Thanks for the advice. I graduated from UNC in 2003 and majored in econ. I have been getting "apply everywhere" from a lot of people but that is going to be very expensive. Does anyone know how and when schools decide to give you a application fee waiver? Do they look at your LSAT only or work experience as well? I don't know if I can explain away my grades but I did work while in school so I will mention that. I feel like my post college work experience is solid = worked for Sen. Edwards Senate office for 2 years and now as a legislative analyst at lobbying firm in DC. Hopefully this will be enough to make up for my low grades. I know this sounds crazy but does anyone think it makes sense to retake the lsat and try to move up to a 177 range. 3.2/177 looks a lot better than 3.2/171
They decide to send you the waivers based on the LSAT and GPA Information on your LSAC account.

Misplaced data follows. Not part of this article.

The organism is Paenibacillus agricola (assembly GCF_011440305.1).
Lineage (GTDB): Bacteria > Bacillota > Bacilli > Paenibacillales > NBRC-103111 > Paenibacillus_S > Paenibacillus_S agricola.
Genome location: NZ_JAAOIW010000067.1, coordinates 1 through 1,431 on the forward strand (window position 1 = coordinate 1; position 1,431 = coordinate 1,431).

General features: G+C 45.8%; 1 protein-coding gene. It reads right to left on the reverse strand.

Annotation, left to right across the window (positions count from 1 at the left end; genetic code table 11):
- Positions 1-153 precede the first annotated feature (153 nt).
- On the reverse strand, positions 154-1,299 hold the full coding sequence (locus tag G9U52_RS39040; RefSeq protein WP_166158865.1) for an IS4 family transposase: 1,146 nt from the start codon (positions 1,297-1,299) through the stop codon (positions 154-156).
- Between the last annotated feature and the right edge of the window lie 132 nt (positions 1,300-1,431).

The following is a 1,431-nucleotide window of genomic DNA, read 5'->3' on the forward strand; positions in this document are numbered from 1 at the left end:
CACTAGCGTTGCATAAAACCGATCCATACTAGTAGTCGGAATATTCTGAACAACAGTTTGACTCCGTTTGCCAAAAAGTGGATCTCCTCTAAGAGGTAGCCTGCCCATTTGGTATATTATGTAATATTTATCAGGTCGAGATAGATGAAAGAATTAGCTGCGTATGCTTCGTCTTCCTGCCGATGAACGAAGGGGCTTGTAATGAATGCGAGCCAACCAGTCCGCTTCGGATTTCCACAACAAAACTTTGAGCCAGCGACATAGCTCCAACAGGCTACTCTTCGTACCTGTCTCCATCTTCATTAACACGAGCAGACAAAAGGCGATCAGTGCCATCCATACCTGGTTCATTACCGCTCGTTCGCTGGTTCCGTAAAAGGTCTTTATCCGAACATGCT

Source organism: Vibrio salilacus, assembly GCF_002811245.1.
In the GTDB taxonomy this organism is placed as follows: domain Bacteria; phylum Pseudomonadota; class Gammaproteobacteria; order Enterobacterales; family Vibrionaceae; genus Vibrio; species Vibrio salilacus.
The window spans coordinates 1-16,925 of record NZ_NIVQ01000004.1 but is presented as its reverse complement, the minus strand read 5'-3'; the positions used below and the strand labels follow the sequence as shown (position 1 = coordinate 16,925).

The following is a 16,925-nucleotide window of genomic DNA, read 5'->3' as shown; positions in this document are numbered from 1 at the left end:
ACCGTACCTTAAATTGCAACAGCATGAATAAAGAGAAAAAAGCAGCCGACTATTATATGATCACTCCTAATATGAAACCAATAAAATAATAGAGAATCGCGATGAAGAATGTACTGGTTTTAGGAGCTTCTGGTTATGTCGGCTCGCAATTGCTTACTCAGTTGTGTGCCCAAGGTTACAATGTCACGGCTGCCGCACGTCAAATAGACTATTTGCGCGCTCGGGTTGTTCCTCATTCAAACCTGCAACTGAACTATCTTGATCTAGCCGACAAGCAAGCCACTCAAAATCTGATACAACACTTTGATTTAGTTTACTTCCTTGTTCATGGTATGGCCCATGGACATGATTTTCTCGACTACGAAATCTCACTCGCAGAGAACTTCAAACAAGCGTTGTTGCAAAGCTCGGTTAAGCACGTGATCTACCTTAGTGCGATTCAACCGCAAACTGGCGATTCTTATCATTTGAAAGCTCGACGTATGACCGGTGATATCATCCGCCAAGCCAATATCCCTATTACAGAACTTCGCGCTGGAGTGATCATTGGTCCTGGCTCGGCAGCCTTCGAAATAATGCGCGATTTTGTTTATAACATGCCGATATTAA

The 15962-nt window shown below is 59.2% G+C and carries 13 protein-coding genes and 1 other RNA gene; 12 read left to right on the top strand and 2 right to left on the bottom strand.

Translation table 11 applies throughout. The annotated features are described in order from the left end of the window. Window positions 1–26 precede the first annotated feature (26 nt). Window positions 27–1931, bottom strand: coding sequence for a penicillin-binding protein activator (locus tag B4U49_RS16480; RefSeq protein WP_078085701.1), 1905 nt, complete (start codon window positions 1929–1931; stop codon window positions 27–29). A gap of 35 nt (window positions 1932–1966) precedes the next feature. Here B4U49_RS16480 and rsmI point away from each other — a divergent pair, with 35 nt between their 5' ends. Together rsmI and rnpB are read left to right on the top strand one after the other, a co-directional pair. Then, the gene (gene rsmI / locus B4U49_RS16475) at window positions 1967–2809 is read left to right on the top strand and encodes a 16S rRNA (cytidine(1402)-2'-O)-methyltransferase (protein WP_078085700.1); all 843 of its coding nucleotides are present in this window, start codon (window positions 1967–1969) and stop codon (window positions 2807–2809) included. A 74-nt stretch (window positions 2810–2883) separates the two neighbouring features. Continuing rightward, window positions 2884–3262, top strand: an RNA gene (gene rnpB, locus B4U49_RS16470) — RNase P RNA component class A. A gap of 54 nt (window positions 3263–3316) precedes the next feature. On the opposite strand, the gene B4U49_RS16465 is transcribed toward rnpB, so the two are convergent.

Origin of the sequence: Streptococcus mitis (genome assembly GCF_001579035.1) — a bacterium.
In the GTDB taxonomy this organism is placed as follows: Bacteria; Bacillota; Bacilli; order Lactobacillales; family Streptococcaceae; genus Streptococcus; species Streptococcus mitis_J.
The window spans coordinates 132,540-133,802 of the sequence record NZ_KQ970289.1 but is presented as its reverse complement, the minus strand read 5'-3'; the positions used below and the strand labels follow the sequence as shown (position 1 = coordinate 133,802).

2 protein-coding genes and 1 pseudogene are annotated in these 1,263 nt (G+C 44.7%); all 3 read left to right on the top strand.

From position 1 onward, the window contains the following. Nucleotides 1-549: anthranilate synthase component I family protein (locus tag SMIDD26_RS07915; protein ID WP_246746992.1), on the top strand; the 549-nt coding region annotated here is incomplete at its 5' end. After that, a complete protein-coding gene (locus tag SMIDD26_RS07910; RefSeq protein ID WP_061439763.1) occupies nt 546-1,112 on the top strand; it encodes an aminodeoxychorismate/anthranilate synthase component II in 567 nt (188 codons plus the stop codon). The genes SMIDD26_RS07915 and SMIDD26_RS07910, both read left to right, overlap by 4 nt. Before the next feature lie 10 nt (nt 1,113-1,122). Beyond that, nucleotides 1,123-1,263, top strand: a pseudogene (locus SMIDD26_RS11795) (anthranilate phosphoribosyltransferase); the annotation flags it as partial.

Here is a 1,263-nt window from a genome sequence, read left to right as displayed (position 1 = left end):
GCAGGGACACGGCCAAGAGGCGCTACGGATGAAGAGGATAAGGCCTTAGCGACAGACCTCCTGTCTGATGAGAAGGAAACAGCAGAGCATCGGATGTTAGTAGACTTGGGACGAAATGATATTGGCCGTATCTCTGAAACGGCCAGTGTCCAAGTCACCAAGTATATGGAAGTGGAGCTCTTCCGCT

To get any waivers, you must sign up with CRS. To do this, go to the LSAC website, click on the Profile Tab --> Authorizations --> and check "Release my info to ABA approved schools."
You can also release your info to NON-ABA approved schools, but there's no real point in that considering where you intend to end up.
My advice: Use any and all of these waivers (even those in the 30-50 range) and then blanket the Top 20 (there should be some overlap). Each waiver means applying to that law school costs only $12 (for the LSAC report, which you must pay no matter what--the waivers only waive the school's fees, not the LSDAS fees).
I basically DOUBLED my exposure from 12 schools to 25 by using waivers (12 schools x 12 reports = $144). Any school that doesn't give you a waiver will cost you the $60/70/80 PLUS the $12 report fee. And keep in mind that these reports must be prepaid--otherwise your application, though submitted to the school, will never go complete.
So yeah, it's expensive, but the waivers are a good way to hedge your bets on the cheap, and you just never know how things are going to work out for you! Better to cast your net wide once than to be unhappy with the results and have to do it all again later...